Electronic Design

Custom 8051 Fits FPGA

Surround an 8051 from a menu of standard peripherals.

Finding the right 8-bit MCU is easy when you can choose the configuration. Actel's Core8051 approach starts with a single-cycle processor core. Creating the rest of the system is a matter of adding devices, such as a 10/100-Mbit/s Ethernet interface or a high-speed serial SDLC link. Bus layout and header files are created automatically. It's even possible to place multiple 8051s in the same system.

Actel combines the various components using the Libero v5 IDE. It handles VHDL and Verilog designs. The Core8051 packages can be easily utilized and even combined with custom hardware, but this will require additional expertise. The key to the Core8051 approach is that all components are designed to work together, minimizing configuration and testing chores.

The Core8051 works with Actel's ProASIC and ProASIC Plus line of flash-based, reprogrammable FPGAs. These possess gate counts that range from 75,000 to 1 million. System designs can use both on-chip and off-chip memory. The latter requires inclusion of the off-chip memory interface.

Actel's approach will have a tough road to hoe if it goes head to head with fixed-function 8051s. It's simply cheaper to make many fixed-function devices, but the flip side is that it's very expensive to maintain a wide variety of different fixed-function devices. The difficulty for a developer is choosing a part that will be around for a solution's particular time requirements. MCU vendors continually deliver new devices and cut old ones from their line cards. This can leave developers in the lurch if they can't find or create a suitable replacement.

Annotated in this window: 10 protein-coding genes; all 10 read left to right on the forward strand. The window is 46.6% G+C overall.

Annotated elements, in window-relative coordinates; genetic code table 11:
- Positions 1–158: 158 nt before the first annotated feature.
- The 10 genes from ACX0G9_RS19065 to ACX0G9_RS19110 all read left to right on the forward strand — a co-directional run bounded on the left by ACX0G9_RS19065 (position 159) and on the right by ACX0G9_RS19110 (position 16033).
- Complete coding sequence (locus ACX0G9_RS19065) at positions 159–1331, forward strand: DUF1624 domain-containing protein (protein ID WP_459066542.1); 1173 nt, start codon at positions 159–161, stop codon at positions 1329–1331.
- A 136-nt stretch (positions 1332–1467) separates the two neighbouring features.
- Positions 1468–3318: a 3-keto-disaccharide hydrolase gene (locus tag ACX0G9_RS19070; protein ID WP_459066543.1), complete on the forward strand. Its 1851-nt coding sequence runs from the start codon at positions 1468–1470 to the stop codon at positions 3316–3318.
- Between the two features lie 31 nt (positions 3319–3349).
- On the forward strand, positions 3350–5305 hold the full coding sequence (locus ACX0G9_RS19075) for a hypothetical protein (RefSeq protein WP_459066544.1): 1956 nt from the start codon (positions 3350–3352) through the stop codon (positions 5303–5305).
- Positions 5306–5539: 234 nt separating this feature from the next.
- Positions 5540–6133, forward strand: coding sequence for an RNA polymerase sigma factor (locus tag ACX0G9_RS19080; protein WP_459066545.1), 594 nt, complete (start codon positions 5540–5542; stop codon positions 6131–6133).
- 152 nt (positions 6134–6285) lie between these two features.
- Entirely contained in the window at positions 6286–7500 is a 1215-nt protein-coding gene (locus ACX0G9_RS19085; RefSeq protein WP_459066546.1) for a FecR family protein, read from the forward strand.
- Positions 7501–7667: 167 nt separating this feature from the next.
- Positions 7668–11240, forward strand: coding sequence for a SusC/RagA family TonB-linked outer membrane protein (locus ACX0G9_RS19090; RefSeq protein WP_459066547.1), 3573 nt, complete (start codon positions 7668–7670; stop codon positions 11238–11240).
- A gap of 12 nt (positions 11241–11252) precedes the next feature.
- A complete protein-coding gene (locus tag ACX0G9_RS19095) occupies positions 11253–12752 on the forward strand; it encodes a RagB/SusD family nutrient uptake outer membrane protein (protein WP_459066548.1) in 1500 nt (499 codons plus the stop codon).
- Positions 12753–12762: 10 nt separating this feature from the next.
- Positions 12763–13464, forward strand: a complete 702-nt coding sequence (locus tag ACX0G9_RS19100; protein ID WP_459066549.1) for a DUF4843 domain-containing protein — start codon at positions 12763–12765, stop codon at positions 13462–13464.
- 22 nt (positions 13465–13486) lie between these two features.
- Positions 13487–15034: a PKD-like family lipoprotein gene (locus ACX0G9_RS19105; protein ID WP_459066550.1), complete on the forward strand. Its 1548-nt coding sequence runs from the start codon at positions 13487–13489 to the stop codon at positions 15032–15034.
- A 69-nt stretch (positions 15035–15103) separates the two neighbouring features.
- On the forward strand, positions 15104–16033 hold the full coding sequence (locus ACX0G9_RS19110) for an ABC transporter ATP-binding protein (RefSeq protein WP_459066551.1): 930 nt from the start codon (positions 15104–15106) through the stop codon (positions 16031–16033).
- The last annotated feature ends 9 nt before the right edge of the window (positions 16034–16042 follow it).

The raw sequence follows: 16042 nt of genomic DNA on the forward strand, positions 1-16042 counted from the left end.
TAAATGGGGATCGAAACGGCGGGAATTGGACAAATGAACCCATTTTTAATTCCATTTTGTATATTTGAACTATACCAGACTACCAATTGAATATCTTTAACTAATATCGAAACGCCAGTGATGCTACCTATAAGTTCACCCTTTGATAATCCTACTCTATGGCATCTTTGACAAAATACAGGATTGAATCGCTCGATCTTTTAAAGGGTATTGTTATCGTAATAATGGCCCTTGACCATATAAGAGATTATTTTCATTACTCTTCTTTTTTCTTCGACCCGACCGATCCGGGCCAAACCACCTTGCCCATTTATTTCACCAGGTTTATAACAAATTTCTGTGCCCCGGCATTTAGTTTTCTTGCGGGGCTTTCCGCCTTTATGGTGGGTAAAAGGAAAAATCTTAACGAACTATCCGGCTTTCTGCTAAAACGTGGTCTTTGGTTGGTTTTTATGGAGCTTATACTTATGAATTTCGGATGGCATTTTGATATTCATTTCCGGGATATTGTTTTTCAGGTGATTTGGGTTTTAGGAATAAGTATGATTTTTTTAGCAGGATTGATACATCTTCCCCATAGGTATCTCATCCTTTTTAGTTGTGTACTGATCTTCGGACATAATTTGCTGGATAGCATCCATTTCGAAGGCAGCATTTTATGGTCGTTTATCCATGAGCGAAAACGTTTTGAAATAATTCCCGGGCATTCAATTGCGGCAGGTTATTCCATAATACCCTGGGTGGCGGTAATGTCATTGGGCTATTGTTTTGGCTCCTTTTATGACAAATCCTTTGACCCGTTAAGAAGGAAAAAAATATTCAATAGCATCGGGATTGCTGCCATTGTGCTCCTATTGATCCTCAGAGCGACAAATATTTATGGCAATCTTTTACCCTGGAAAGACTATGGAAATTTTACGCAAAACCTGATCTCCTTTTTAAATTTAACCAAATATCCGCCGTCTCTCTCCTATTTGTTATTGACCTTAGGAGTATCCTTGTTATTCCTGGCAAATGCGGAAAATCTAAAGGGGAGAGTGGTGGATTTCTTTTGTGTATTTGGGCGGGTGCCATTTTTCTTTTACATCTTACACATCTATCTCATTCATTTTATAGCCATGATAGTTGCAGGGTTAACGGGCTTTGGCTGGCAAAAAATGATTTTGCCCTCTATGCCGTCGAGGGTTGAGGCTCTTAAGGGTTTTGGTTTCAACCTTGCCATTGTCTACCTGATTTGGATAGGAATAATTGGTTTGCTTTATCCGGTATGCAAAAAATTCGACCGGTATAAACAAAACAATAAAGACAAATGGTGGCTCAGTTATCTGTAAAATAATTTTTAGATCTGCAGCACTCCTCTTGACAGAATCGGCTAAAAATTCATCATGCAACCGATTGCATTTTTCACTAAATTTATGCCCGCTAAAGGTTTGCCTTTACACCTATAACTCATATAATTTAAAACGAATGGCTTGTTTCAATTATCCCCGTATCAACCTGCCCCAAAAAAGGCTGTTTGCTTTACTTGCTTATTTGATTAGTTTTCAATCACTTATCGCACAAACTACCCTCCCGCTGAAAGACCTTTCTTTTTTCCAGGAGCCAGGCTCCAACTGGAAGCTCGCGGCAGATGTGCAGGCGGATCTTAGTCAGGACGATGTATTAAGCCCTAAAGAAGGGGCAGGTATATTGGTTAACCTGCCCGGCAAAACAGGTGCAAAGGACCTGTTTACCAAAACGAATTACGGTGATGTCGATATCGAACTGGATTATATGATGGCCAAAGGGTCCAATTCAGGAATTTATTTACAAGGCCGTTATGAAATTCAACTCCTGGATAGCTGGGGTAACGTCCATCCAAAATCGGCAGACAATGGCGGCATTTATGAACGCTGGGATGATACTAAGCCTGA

The Core8051 architecture processor costs can run as low as $0.35/MIPS. That's more expensive than something like Cygnal Integrated Products' 100-MIPS C8051F120 8051, which is $9.44 or $0.0944/MIPS, but it's less than alternative soft core designs. Likewise, many multiple-cycle 8051 designs have a higher per-MIP cost than even Actel's solution. The price/performance requirement isn't always at the top of a developer's list, but Actel's solution can be competitive when it is a key consideration.

The entire collection of devices is available for $25,000 per project. The Core8051 alone starts at $9995, with devices being available individually. A development kit is priced at $550 and includes a board built around an Actel APA-600 FG676. The development kit incorporates a Web-server application running on a Core8051 and Core10/100. Evaluation software and a TCP/IP stack are included. FlashPro Lite JTAG support is optional.


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